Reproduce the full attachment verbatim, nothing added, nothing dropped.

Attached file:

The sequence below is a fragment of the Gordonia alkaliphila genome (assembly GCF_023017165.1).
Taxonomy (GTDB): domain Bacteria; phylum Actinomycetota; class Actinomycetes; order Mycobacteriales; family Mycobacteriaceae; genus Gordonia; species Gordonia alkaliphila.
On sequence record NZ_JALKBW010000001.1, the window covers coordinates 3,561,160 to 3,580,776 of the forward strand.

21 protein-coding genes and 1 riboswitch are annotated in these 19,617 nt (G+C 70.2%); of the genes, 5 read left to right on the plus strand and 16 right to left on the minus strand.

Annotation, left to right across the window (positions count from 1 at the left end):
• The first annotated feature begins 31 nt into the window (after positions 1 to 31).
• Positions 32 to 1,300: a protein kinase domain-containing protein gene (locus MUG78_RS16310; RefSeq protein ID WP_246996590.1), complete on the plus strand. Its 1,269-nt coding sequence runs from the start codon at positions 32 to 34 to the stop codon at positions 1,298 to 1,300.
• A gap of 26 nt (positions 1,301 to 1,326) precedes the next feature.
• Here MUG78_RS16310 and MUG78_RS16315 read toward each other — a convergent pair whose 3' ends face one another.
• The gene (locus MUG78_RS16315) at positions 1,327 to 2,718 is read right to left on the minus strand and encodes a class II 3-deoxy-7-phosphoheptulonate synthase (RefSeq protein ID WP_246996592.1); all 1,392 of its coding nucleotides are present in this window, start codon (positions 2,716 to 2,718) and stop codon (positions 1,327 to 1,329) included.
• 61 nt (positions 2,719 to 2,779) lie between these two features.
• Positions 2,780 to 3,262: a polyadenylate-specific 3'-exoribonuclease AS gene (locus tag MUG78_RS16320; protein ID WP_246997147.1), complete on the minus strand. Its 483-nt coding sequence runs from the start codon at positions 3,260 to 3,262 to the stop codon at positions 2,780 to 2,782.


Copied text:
The sequence below is a fragment of the Gordonia alkaliphila genome (assembly GCF_023017165.1).
Taxonomy (GTDB): domain Bacteria; phylum Actinomycetota; class Actinomycetes; order Mycobacteriales; family Mycobacteriaceae; genus Gordonia; species Gordonia alkaliphila.
On sequence record NZ_JALKBW010000001.1, the window covers coordinates 3,561,160 to 3,580,776 of the forward strand.

21 protein-coding genes and 1 riboswitch are annotated in these 19,617 nt (G+C 70.2%); of the genes, 5 read left to right on the plus strand and 16 right to left on the minus strand.

Annotation, left to right across the window (positions count from 1 at the left end):
• The first annotated feature begins 31 nt into the window (after positions 1 to 31).
• Positions 32 to 1,300: a protein kinase domain-containing protein gene (locus MUG78_RS16310; RefSeq protein ID WP_246996590.1), complete on the plus strand. Its 1,269-nt coding sequence runs from the start codon at positions 32 to 34 to the stop codon at positions 1,298 to 1,300.
• A gap of 26 nt (positions 1,301 to 1,326) precedes the next feature.
• Here MUG78_RS16310 and MUG78_RS16315 read toward each other — a convergent pair whose 3' ends face one another.
• The gene (locus MUG78_RS16315) at positions 1,327 to 2,718 is read right to left on the minus strand and encodes a class II 3-deoxy-7-phosphoheptulonate synthase (RefSeq protein ID WP_246996592.1); all 1,392 of its coding nucleotides are present in this window, start codon (positions 2,716 to 2,718) and stop codon (positions 1,327 to 1,329) included.
• 61 nt (positions 2,719 to 2,779) lie between these two features.
• Positions 2,780 to 3,262: a polyadenylate-specific 3'-exoribonuclease AS gene (locus tag MUG78_RS16320; protein ID WP_246997147.1), complete on the minus strand. Its 483-nt coding sequence runs from the start codon at positions 3,260 to 3,262 to the stop codon at positions 2,780 to 2,782.